Singles Day breathes life into Chinese investment sentiment

Alibaba founder Jack Ma has had an awful November. The listing of Ant Group, a payments company incubated within Alibaba, was pulled by Chinese regulators (read more here) in response to ongoing criticism by Ma of the state of regulation in China.

In the fallout over the Ant Group listing, Alibaba itself took a knock to the share price as investors started asking questions about how secure their investments are in companies that are focused on China.

To make the situation worse, the Chinese government has unveiled regulations that target monopolistic practices in the internet industry. This is clearly negative for Alibaba and for Tencent, putting fuel on the fire that is spooking investors.

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Alibaba, Ant and Tencent held a combined valuation of nearly $2 trillion before the listing was pulled and the trouble started. That’s far larger than state-owned companies like Bank of China Ltd. Communist China clearly isn’t enjoying these capitalist statistics.

JSE-listed Prosus has not been spared either, as investors fret over the Variable Interest Entity (VIE) structure that allows Prosus to hold its stake in Tencent in China. Prosus is down over 14% this week and Naspers is down 12%. To understand the Naspers – Prosus – Tencent relationship properly, see my previous article here.

The VIE structure was introduced back in the year 2000. It rests on questionable legal grounds, but investors have accepted this risk as part of accessing incredible growth potential in China. The problem is that the outcome may well be binary.

What would happen if the VIE structure suddenly fell away?

This would crush the valuations of Prosus, Naspers, the JSE Top40 Index and therefore the pensions of millions of South Africans. Much of our country’s private wealth sits in a holding company that holds a Chinese gaming and payments app via an untested legal structure.

It’s an unpleasant thought to chew on. At least Alibaba’s Singles Day has given some positive momentum to the China investment story and hopefully put a smile on Jack Ma’s face.

It’s another record

Alibaba’s Singles Day sales surpassed $74bn, more than double the previous record ($35.8bn). It’s a Chinese shopping holiday that dwarfs Black Friday, an American shopping craze that South African retailers have adopted with great enthusiasm.

More than 250,000 brands and 800 million consumers participated in Singles Day this year. It’s hard to fathom those sorts of numbers. Nike achieved sales of $15 million in just one minute.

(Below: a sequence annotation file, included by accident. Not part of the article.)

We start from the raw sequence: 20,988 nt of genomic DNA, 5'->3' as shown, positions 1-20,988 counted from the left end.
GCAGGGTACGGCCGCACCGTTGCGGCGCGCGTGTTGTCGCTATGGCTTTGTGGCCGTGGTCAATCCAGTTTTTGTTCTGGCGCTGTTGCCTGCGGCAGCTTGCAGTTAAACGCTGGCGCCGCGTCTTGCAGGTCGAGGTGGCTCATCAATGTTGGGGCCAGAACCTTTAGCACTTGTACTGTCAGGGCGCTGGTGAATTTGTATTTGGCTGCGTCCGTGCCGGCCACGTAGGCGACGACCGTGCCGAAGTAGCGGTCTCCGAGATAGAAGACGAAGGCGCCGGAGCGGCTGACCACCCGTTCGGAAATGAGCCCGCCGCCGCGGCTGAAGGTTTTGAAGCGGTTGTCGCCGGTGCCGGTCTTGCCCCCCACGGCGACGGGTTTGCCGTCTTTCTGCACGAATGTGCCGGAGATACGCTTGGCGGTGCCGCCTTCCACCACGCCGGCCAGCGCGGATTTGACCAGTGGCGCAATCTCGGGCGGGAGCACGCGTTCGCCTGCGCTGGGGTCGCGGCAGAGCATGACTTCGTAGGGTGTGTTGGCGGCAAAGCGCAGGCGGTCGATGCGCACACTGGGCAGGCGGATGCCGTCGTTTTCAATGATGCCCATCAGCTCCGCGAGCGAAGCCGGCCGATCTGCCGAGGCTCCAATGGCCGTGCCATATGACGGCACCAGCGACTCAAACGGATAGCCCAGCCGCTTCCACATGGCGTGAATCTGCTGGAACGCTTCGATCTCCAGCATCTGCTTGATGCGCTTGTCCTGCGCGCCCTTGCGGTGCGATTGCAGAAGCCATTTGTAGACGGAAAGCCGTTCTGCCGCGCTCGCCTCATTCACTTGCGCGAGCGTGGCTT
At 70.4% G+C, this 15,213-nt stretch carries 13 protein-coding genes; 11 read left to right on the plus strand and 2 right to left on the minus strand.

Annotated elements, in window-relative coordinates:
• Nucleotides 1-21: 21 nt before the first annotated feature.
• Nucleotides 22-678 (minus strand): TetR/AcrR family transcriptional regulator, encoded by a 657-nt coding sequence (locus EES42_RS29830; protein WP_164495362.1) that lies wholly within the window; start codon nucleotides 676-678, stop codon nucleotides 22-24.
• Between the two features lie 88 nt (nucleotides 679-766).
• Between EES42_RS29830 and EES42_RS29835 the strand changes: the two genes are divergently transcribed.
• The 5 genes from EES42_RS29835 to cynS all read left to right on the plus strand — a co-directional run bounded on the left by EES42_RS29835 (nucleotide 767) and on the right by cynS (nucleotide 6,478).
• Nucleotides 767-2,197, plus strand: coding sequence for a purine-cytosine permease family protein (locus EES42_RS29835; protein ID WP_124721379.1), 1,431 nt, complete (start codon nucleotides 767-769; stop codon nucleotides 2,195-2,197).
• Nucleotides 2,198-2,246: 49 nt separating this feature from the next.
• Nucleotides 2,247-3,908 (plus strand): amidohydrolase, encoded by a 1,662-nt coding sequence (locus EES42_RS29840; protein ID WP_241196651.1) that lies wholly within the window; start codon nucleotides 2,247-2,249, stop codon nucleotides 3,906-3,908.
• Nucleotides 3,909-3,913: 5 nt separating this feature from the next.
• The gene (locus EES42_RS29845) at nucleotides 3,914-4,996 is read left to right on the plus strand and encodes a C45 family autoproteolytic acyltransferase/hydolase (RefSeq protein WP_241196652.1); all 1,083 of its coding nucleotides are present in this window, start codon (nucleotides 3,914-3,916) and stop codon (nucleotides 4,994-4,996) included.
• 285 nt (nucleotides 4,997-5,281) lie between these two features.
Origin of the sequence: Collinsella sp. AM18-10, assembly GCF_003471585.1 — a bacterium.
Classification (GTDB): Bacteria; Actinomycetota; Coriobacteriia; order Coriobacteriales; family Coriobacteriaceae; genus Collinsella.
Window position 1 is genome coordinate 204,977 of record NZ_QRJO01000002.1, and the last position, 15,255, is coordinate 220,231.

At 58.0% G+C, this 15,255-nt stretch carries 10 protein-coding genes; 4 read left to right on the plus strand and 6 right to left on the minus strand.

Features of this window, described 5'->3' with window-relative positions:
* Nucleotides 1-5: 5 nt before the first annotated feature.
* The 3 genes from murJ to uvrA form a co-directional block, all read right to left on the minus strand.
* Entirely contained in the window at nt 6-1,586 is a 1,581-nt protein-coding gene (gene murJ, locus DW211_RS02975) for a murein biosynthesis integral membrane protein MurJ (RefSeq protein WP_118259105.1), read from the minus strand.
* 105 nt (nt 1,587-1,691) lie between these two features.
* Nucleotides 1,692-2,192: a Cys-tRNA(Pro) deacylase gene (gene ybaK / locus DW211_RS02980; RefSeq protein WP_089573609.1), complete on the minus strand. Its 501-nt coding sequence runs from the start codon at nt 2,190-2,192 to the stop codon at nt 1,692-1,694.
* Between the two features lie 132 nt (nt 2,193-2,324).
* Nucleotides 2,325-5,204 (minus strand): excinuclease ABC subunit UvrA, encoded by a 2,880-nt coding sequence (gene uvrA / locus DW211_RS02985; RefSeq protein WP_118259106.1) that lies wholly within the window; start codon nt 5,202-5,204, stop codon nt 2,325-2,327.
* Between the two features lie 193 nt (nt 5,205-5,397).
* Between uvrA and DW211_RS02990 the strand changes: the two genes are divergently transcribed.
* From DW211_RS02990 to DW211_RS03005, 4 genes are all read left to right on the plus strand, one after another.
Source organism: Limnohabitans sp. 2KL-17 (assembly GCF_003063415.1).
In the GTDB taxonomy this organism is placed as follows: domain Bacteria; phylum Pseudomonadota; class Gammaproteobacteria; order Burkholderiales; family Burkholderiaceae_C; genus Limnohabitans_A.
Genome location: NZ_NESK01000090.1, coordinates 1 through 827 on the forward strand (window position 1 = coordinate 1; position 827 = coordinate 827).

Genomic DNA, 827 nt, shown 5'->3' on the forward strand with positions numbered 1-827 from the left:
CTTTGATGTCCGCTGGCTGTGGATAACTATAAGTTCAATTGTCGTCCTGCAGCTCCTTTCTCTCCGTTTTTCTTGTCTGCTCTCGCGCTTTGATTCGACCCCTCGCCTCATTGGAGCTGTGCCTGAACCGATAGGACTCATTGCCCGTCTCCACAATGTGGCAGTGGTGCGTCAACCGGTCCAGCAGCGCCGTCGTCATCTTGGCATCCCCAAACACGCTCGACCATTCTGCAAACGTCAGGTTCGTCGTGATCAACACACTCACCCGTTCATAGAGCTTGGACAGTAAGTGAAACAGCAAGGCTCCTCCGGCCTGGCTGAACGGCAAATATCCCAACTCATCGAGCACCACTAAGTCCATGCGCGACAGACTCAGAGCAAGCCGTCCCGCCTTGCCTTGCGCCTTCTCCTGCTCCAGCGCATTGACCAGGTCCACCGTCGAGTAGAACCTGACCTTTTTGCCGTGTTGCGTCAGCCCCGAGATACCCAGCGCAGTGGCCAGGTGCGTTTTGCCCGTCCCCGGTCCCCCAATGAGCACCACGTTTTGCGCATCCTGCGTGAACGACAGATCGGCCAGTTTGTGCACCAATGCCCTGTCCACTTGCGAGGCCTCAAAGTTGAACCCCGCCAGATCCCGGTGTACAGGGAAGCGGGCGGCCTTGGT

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Singles Day on November 11th was started by Alibaba to celebrate single people, in contrast to Valentine’s Day. Yes, that’s a bit weird. Yes, it really worked, becoming a huge source of sales for Alibaba and the merchants that operate through the platform.

This year, it was expanded to start in the first few days of November, including leading American brands in the sale. The expansion is a nod to Black Friday trends but naturally it’s also a direct swipe at the likes of Amazon.

Luxury brands are on the up in China

There’s evidence in a number of places that China is a great market for luxury goods. BMW, for example, cited strong growth in China in top-level models (like the X7) as a major source of growth in Q3.

Luxury goods group Richemont has entered into a partnership with Alibaba and Farfetch to provide luxury brands with enhanced access to the Chinese market. Richemont owns a portfolio of luxury brands that includes Cartier, Montblanc, IWC and Panerai.

We are talking about online sales of timepieces that cost more than most of our cars. What a time to be alive.

I must be honest though – I’m a little concerned about my Prosus shares. It’s a company that I was on the fence about investing in. I also have shares in Alibaba, which I felt better about at the time of making the investment.

This is why a diversified portfolio is important: some days China will make you smile, other days the U.S. will make you smile and occasionally even South Africa will give you something to celebrate financially.

At least Jack Ma will head into this weekend feeling a bit better about his life.

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